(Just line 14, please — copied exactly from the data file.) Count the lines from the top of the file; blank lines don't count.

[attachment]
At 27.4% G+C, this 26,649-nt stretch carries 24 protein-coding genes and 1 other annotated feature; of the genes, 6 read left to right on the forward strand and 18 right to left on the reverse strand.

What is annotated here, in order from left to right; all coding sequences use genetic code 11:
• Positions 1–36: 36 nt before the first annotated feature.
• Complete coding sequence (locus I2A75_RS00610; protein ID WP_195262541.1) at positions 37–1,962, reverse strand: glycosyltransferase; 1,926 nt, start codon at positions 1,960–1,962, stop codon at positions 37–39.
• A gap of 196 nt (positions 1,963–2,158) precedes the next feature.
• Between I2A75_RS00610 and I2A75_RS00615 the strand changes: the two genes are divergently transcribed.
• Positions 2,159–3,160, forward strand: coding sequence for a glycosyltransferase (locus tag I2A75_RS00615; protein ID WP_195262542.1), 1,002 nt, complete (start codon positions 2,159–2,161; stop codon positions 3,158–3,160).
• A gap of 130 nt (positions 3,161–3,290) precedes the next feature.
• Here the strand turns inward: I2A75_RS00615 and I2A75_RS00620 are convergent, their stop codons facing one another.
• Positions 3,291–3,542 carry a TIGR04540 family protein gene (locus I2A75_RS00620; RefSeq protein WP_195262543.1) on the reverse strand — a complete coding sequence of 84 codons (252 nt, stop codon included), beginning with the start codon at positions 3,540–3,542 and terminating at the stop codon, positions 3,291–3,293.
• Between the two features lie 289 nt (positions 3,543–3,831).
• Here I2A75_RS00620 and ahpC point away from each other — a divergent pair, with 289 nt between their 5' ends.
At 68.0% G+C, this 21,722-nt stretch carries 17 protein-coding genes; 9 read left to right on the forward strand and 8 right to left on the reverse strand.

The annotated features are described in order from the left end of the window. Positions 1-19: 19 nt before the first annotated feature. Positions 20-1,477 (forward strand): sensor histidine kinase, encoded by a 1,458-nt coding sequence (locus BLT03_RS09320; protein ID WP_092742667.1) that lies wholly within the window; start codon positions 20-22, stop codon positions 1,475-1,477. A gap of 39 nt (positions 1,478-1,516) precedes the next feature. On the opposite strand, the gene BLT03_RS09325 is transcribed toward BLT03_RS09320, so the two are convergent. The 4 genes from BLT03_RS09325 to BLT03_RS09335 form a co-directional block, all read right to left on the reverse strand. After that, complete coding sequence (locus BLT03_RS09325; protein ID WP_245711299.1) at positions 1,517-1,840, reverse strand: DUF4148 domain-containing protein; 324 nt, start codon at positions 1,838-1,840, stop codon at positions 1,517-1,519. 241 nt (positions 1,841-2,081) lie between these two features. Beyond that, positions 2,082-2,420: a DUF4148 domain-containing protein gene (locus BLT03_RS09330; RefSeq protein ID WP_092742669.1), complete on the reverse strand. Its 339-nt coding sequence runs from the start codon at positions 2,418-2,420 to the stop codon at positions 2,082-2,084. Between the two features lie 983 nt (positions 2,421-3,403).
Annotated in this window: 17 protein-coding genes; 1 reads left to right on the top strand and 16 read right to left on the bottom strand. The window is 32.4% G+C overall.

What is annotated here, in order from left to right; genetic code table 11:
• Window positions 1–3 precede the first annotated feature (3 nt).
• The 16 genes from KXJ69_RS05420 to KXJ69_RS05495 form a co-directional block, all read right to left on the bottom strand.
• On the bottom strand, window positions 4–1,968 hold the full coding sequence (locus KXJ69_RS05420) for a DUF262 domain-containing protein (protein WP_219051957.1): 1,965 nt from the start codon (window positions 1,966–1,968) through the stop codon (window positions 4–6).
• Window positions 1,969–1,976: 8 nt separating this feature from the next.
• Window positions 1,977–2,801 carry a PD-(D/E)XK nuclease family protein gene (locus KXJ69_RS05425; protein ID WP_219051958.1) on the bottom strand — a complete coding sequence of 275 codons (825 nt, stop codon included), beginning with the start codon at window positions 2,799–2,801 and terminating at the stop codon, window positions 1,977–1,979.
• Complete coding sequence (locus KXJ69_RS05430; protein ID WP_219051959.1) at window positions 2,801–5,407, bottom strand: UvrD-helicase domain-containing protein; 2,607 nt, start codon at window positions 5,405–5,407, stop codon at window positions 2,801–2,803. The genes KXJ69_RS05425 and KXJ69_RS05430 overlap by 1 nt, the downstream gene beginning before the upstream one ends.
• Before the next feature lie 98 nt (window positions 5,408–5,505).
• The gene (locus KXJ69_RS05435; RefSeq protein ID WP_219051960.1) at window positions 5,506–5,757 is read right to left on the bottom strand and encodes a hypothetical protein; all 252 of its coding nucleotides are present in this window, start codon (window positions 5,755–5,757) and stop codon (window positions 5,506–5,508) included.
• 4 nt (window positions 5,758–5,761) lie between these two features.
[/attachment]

The annotated features are described in order from the left end of the window. Positions 1-19: 19 nt before the first annotated feature. Positions 20-1,477 (forward strand): sensor histidine kinase, encoded by a 1,458-nt coding sequence (locus BLT03_RS09320; protein ID WP_092742667.1) that lies wholly within the window; start codon positions 20-22, stop codon positions 1,475-1,477. A gap of 39 nt (positions 1,478-1,516) precedes the next feature. On the opposite strand, the gene BLT03_RS09325 is transcribed toward BLT03_RS09320, so the two are convergent. The 4 genes from BLT03_RS09325 to BLT03_RS09335 form a co-directional block, all read right to left on the reverse strand. After that, complete coding sequence (locus BLT03_RS09325; protein ID WP_245711299.1) at positions 1,517-1,840, reverse strand: DUF4148 domain-containing protein; 324 nt, start codon at positions 1,838-1,840, stop codon at positions 1,517-1,519. 241 nt (positions 1,841-2,081) lie between these two features. Beyond that, positions 2,082-2,420: a DUF4148 domain-containing protein gene (locus BLT03_RS09330; RefSeq protein ID WP_092742669.1), complete on the reverse strand. Its 339-nt coding sequence runs from the start codon at positions 2,418-2,420 to the stop codon at positions 2,082-2,084. Between the two features lie 983 nt (positions 2,421-3,403).